« Reply #271 on: April 12, 2012, 08:06:27 PM »
David, I love that leoparded look but have worked away from it b/c of the undesired aspects of the crumb I would get from my starters.  This yeast sounds really fascinating and could possibly allow for the look while still maintaining a healthy crumb texture.   Your pie reminds me of Toby's Nearlypolitian pies.

http://www.pizzamaking.com/forum/index.php/topic,10024.msg87446.html#msg87446

A lot of fun to look at for sure. 

Offline bakeshack

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Re: Almost-WFO-politans but baked in the home oven thread.....
« Reply #272 on: April 12, 2012, 08:25:47 PM »
Towards the tail end of fermentation I like to let a little bit of bacteria into the mix.  They'll play a very subtle sour note at the finish.  Sort of a sweet and sour type of deal.  So the dough does not start out a sourdough, but it ends up as one.

The flour is 00.  Hydration is around 57% or so.  The performance of the dough was fine.  The flavor was just fine, and not overpowering.  But the hydration needed to be increased to probably over 60% I think.  The gluten never degraded one single iota, which is normal for a sourdough and to some extent a pure commercial yeast dough.  I was counting on protein degradation and water release during extended fermentation in order to compensate for the relatively low hydration, but that never occurred.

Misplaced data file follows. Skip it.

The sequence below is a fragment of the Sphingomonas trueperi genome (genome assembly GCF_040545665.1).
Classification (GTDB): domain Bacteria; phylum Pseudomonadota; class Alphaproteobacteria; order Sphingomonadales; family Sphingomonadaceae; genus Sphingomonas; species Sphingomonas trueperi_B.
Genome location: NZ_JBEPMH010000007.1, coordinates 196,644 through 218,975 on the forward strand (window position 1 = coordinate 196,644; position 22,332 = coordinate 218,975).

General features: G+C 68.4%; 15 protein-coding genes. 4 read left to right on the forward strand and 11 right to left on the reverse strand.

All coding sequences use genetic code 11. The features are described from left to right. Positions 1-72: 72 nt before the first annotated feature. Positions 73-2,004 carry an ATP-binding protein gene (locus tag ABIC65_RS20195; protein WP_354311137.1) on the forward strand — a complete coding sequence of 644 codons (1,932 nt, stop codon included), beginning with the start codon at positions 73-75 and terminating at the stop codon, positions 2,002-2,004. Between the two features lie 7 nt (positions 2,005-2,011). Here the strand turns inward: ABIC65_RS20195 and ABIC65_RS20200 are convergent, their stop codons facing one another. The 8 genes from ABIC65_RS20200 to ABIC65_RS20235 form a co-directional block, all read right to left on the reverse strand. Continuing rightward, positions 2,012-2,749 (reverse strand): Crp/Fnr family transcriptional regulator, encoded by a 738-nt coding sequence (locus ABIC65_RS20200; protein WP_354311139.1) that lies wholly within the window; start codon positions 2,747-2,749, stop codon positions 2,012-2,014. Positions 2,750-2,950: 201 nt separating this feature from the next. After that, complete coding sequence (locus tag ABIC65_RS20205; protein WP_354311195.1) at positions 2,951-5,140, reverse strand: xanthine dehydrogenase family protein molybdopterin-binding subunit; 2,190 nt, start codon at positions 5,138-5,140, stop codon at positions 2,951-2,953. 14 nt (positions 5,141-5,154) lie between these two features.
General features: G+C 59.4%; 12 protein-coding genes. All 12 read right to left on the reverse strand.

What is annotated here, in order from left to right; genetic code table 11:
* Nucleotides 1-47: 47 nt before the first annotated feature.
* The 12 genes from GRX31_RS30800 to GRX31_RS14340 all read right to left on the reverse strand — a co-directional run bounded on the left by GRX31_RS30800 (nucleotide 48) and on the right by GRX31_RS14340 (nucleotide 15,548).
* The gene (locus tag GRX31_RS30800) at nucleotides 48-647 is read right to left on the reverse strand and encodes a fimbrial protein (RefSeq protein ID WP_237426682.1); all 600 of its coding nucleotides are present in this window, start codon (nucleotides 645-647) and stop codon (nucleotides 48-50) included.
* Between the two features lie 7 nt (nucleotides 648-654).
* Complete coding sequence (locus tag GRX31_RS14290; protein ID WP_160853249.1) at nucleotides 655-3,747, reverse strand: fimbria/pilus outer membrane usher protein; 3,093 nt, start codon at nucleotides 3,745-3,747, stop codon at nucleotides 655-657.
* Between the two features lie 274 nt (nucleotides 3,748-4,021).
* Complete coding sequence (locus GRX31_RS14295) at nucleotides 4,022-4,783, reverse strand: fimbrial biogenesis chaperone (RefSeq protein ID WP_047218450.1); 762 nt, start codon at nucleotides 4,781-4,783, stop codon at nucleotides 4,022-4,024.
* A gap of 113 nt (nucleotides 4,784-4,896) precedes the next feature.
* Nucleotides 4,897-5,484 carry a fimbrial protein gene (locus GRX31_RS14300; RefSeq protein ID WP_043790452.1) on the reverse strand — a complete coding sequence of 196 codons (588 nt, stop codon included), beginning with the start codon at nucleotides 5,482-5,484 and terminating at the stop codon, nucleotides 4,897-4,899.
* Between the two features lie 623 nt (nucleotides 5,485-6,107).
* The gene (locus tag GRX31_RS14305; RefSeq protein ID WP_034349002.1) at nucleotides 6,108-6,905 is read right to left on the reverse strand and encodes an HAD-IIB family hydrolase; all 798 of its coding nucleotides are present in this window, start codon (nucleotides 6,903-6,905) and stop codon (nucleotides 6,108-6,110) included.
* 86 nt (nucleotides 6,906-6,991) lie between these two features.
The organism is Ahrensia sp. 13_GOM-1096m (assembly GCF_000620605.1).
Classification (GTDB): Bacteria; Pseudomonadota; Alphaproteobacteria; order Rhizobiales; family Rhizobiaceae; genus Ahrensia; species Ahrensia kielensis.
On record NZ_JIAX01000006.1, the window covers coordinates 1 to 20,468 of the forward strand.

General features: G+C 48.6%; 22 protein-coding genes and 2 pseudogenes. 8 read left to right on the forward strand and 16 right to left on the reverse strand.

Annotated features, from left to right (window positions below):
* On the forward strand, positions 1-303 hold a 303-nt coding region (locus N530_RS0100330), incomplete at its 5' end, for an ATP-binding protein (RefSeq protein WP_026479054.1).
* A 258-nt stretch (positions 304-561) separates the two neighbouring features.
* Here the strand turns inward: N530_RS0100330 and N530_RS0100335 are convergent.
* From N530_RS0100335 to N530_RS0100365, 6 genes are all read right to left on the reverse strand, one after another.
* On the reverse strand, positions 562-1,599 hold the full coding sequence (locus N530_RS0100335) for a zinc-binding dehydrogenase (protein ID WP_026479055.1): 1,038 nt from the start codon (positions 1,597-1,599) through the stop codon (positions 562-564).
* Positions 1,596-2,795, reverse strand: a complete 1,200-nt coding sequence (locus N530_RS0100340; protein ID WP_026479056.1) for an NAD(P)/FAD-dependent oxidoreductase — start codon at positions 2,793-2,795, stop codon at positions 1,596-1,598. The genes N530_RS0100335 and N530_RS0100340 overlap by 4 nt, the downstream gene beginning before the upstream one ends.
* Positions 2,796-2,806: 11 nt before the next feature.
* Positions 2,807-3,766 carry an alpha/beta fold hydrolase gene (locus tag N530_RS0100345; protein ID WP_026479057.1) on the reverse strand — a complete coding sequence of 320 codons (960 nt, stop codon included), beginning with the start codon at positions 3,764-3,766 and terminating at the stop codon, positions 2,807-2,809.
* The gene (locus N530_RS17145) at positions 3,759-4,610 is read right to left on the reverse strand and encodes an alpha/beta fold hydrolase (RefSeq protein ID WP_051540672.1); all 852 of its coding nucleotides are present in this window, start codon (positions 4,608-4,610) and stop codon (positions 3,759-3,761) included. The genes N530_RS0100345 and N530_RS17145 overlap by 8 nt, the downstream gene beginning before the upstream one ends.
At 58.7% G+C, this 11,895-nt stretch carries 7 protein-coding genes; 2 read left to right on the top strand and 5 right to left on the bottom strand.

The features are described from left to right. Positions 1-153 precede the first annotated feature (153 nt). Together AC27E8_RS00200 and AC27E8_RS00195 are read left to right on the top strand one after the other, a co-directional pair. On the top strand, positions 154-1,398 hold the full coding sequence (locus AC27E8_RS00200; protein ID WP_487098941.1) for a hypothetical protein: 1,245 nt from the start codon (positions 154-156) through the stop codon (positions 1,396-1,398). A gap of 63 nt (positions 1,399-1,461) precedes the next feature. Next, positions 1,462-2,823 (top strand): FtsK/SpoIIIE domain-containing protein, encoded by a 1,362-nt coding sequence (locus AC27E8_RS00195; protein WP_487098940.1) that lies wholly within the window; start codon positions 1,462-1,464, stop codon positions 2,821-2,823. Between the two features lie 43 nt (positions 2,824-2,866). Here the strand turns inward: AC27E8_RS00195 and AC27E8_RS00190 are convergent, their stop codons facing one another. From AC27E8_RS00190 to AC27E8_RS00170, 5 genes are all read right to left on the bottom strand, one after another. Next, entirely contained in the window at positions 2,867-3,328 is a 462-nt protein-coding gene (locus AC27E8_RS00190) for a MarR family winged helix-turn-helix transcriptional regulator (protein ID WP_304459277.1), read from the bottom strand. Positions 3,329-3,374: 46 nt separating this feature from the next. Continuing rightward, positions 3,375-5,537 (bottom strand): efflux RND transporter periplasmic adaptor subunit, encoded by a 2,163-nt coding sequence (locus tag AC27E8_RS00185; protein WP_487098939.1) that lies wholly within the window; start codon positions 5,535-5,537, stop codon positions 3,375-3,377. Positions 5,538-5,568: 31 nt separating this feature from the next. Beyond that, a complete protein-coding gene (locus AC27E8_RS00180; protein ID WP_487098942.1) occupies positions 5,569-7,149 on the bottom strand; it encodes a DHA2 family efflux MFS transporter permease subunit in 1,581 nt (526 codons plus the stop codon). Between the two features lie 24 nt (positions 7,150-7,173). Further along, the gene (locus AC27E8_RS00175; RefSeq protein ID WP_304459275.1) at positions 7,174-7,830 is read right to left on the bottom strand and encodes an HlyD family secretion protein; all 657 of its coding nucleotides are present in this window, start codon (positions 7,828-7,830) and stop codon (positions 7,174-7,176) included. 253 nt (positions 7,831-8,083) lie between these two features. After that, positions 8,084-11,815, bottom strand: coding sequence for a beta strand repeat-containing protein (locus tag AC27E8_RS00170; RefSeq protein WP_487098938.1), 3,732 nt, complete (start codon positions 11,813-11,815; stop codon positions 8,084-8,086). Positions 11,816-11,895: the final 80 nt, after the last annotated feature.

Thanks David.  Your technique is very interesting especially with the late addition of the bacteria into the mix.  How much culture did you add to the dough in your estimate (% wise)?  How long did you ferment before you added the bacteria into the mix and how many total hours did you ferment the dough before baking?  all room temp fermentation?

Marlon


Offline tinroofrusted

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Re: Almost-WFO-politans but baked in the home oven thread.....
« Reply #273 on: April 12, 2012, 08:32:19 PM »
30 seconds! That is really fast. Beautiful leoparding.  And the yeast sounds super interesting too.